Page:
Retinol, carotenoids and the risk of prostate cancer: a case-control study from italy.

Auteur(s) :
Bosetti C., Negri E., La Vecchia C., Talamini R., Franceschi S., Montella M., Conti E.
Date :
Nov, 2004
Source(s) :
Adresse :
Istituto di Ricerche Farmacologiche "Mario Negri," Milan, Italy.

Sommaire de l'article

Several studies have evaluated the possible association between intakes of retinoids and carotenoids and the risk of prostate cancer, but the evidence is still inconsistent. Further, only a few studies have investigated the role of specific carotenoids other than beta-carotene. We have thus considered the association between retinol and various carotenoids using data from a multicentric case-control study conducted in Italy between 1991 and 2002. This included 1,294 incident, histologically confirmed prostate cancer cases below age 75 years admitted to major teaching and general hospitals in the areas under study, and 1,451 controls below age 75 years selected among patients admitted to the same hospitals as cases for a wide spectrum of acute nonneoplastic conditions not related to long-term modifications of diet. Subjects’ usual diet was investigated by means of a validated food-frequency questionnaire. Multivariate odds ratios and the corresponding 95% confidence intervals were estimated using unconditional logistic regression models. The risk of prostate cancer tended to decrease with increasing intake of retinol (OR=0.79 for the highest versus the lowest quintile of intake), carotene (OR=0.70), alpha-carotene (OR=0.85) and beta-carotene (OR=0.72), although the estimates were significant for carotene and beta-carotene only. No meaningful associations emerged for nonprovitamin A carotenoids, such as lycopene (OR=0.94) and lutein/zeaxanthin (OR=0.91). No systematic heterogeneity was observed across strata of age, education and body mass index. Thus, our study supports the hypothesis of a weak protective effect of carotene, particularly beta-carotene, on the risk of prostate cancer, while it indicates that other carotenoids, including lycopene, and retinol are not appreciably related to the risk of this neoplasm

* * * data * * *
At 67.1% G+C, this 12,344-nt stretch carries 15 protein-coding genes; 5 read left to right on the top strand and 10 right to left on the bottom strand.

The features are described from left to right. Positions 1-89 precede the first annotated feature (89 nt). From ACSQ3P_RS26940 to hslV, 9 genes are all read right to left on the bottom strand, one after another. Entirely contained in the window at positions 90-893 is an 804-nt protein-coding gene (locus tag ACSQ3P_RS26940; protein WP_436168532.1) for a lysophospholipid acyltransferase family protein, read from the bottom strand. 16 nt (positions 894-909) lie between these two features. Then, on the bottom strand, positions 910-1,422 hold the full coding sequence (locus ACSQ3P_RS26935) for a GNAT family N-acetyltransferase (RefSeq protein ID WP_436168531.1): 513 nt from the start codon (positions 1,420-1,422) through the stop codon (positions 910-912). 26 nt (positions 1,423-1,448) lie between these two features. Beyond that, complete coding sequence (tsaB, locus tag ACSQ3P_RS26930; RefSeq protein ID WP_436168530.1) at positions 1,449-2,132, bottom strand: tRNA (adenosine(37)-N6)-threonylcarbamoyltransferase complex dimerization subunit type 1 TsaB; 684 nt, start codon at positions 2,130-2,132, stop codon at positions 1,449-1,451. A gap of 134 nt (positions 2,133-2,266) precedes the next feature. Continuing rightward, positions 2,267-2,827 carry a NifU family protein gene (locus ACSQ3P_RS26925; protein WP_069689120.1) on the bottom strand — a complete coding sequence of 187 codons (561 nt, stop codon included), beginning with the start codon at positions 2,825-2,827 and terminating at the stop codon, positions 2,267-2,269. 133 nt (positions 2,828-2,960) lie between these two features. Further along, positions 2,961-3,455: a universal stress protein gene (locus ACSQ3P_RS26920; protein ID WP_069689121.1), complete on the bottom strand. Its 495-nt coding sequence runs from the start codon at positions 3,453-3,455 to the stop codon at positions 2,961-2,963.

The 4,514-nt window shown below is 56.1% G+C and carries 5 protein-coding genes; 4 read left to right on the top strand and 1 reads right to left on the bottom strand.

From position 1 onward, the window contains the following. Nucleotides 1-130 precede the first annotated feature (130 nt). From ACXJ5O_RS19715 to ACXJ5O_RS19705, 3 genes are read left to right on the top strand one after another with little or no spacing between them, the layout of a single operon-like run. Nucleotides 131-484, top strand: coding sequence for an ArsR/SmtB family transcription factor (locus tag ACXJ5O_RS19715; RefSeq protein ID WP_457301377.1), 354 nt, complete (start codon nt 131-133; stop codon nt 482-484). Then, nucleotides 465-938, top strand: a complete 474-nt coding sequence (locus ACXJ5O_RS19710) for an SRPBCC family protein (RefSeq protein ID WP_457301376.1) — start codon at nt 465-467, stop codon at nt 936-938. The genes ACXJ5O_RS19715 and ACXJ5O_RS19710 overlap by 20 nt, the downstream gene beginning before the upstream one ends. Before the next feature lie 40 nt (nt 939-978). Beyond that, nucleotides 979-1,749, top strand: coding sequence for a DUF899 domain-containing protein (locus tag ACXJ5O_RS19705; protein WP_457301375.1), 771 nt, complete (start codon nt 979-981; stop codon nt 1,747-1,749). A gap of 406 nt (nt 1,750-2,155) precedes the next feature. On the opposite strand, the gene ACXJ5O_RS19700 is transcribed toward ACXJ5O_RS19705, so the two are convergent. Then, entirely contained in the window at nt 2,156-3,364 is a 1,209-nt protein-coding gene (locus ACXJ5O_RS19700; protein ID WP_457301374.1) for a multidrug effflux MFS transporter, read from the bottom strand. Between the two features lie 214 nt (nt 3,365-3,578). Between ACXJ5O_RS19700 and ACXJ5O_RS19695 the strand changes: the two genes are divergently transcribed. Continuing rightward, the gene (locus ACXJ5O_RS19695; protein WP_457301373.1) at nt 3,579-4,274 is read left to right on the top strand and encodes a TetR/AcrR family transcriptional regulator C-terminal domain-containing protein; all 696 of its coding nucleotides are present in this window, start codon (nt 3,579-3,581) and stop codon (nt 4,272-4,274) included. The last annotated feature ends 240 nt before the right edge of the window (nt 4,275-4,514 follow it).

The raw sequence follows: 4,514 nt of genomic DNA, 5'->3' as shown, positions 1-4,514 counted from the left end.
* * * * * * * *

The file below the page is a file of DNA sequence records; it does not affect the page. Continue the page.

Source : Pubmed